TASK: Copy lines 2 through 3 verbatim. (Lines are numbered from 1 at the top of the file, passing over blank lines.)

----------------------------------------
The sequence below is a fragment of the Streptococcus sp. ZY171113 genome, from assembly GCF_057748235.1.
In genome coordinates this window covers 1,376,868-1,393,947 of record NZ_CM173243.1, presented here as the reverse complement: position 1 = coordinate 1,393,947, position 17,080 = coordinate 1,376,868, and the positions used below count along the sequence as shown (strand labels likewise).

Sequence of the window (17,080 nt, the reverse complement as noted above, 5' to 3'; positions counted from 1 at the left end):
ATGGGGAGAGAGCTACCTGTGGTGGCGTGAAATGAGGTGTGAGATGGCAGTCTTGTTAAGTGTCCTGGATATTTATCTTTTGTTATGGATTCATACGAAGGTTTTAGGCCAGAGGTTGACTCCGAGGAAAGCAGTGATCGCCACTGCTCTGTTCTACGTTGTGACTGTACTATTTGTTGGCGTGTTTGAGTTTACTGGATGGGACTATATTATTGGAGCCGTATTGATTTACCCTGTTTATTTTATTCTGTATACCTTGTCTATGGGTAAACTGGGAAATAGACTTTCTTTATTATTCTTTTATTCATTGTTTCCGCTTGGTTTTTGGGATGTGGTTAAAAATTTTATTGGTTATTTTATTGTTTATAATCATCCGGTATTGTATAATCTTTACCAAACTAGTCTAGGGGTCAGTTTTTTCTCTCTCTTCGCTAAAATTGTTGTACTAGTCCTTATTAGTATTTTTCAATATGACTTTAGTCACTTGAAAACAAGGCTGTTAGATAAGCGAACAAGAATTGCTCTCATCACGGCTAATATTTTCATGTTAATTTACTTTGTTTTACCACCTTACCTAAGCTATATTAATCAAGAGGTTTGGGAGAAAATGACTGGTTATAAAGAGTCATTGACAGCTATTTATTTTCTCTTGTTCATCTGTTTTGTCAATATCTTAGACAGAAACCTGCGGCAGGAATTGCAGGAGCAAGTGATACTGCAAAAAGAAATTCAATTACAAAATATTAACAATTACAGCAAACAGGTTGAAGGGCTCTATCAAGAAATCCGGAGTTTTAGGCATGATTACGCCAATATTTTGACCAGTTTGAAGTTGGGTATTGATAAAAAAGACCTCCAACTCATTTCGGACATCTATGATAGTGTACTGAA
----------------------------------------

In genome coordinates this window covers 1,376,868-1,393,947 of record NZ_CM173243.1, presented here as the reverse complement: position 1 = coordinate 1,393,947, position 17,080 = coordinate 1,376,868, and the positions used below count along the sequence as shown (strand labels likewise).

Sequence of the window (17,080 nt, the reverse complement as noted above, 5' to 3'; positions counted from 1 at the left end):